Brewers bench Corey Hart for Jim Edmonds

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Not only did Jim Edmonds earn a spot on the Brewers at age 39 after sitting out all of last season, he’s in their Opening Day lineup starting in place of Corey Hart in right field and batting fifth behind Prince Fielder.
Hart was brutal this spring, batting 11-for-64 (.172) with 18 strikeouts while Edmonds went 14-for-48 (.292) with two homers and four doubles, and getting an extra left-handed bat into the lineup against Rockies right-hander Ubaldo Jimenez no doubt played a part in manager Ken Macha’s decision as well.
During his career Jimenez has held righties to a .220 batting average and .624 OPS compared to a .248 batting average and .715 OPS from lefties. Similarly, over the past three seasons Hart has an .861 OPS against lefties compared to .778 against righties, and prior to sitting out last year Edmonds posted a robust .882 OPS versus righties in 2008.
In other words, starting Edmonds over Hart in right field today probably gives the Brewers a slightly better chance to beat Jimenez and the Rockies, but given that Hart has been their everyday right fielder for the past three years and Edmonds didn’t play at all in 2009 it certainly qualifies as an Opening Day surprise by Macha.

Adam Eaton sustains leg injury after tripping over first base

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Nationals’ outfielder Adam Eaton was carried off the field after stumbling over first base on Friday night. In the ninth inning of the Nationals’ 7-5 loss to the Mets, Eaton appeared to catch his ankle on the bag as he ran out an infield single, suffering a leg injury on the fall. He was unable to put pressure on his left leg after the play and required assistance by two of the Nationals’ athletic trainers as he exited the field.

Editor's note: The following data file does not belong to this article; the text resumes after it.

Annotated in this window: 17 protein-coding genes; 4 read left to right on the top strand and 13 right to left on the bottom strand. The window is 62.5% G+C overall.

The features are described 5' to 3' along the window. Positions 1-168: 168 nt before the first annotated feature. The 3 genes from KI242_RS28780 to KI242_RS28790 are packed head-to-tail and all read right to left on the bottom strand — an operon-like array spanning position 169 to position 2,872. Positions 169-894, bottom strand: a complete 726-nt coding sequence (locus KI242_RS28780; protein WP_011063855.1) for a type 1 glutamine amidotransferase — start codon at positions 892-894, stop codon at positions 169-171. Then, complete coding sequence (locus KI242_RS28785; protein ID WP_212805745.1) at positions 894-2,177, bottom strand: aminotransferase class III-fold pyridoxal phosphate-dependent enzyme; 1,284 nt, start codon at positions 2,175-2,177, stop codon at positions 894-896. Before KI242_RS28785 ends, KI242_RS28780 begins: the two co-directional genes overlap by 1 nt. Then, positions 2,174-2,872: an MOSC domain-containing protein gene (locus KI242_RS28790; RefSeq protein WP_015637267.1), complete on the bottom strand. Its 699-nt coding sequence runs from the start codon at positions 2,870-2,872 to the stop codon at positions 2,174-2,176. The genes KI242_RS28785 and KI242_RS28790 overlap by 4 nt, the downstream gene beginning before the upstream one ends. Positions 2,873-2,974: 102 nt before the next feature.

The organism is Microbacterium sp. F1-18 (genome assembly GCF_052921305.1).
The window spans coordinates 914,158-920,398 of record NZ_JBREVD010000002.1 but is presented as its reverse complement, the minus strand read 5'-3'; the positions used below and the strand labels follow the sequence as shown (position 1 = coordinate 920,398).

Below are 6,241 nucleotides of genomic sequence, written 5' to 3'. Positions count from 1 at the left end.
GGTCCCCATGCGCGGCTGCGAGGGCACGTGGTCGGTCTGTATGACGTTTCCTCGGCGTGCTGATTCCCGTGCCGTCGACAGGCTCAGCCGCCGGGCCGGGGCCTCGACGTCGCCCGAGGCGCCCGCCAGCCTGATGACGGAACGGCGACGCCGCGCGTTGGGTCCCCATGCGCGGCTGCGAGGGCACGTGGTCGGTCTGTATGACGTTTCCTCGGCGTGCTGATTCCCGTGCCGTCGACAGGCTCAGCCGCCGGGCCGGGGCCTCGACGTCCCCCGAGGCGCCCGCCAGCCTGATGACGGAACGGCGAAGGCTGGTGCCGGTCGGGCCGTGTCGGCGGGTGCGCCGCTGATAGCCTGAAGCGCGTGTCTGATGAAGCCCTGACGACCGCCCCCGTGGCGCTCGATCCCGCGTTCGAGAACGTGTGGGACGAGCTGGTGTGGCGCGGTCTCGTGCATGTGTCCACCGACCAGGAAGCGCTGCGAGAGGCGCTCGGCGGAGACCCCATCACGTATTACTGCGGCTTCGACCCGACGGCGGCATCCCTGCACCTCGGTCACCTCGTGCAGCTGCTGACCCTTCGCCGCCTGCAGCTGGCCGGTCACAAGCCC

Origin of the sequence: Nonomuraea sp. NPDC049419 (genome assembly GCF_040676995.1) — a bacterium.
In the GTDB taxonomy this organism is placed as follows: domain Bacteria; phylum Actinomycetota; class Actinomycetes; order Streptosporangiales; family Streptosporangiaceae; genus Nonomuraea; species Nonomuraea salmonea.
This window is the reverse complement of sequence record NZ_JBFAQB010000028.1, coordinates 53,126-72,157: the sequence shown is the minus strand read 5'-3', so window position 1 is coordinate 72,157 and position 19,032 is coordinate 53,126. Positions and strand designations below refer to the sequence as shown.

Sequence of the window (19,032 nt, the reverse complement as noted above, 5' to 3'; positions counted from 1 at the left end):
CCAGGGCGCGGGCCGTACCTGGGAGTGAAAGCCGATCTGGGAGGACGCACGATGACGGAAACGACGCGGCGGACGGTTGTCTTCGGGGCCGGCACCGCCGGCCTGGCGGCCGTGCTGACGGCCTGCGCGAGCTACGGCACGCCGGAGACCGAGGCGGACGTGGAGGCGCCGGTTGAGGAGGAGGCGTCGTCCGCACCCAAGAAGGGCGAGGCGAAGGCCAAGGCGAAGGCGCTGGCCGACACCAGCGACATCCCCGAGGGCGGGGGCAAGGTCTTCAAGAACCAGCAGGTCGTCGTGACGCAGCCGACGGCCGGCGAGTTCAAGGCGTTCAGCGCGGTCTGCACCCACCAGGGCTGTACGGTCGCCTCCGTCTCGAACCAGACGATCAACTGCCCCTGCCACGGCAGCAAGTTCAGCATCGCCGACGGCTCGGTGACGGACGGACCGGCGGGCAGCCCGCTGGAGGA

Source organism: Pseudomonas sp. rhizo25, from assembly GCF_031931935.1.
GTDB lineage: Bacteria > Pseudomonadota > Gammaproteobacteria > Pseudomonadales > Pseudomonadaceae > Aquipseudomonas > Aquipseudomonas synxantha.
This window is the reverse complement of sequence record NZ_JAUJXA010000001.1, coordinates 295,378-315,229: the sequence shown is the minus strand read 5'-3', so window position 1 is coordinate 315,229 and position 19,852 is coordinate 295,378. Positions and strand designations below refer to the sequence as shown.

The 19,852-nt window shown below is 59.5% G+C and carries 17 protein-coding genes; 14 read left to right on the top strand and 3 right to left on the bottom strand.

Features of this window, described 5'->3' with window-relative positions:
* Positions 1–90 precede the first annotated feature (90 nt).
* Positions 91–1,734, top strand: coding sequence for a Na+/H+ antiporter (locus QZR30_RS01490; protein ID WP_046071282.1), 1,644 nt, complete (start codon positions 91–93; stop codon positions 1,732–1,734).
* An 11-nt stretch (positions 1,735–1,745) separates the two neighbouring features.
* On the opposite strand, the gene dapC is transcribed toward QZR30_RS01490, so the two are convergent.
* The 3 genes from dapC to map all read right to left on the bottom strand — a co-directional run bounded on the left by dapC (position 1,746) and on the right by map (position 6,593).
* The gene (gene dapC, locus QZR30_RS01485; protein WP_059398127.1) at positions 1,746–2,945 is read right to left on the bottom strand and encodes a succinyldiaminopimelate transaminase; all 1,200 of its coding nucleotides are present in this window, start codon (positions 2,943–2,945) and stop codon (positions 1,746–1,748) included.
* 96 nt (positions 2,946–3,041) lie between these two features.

Eaton is scheduled to undergo an MRI on Saturday, but Nationals’ manager Dusty Baker told reporters that it “doesn’t look too good.” It’s the first significant leg injury the outfielder has sustained since 2014, when he went on the 15-day disabled list with a hamstring strain. He’ll likely be replaced by Michael Taylor in center field for the next couple of games, though that could be a temporary fix as the Nationals seek a better solution during Eaton’s recovery process.

Madison Bumgarner likely sidelined through the All-Star break

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It’s been just over a week since Giants’ left-hander Madison Bumgarner got a serious scare after a nasty dirt bike accident. He escaped with bruised ribs and a Grade 2 strain of his left shoulder AC joint, but there was some speculation that the injuries would cause a significant, if not permanent, setback in the southpaw’s career. Thankfully, things aren’t looking quite so bleak today. Not only will Bumgarner not require surgery, but he could return as soon as the week following the All-Star break, the Giants said Friday.

Of course, that timeline is wholly dependent on how smoothly the recovery process goes, so nothing is set in stone yet. NBC Sports Bay Area’s Alex Pavlovic estimates 2-3 months of rest and rehab, including “two months before he can get back on the mound and then another three to four weeks of throwing and rehab starts before he’s big league-ready.” It’s a long and laborious schedule, but still looks much better than any surgical alternative.

Prior to the accident, Bumgarner was working on a solid start to the 2017 season. He maintained a 3.00 ERA, 1.3 BB/9 and 9.3 SO/9 through 27 innings with the club, though his average 1.75 runs of support per start fed into an 0-3 record.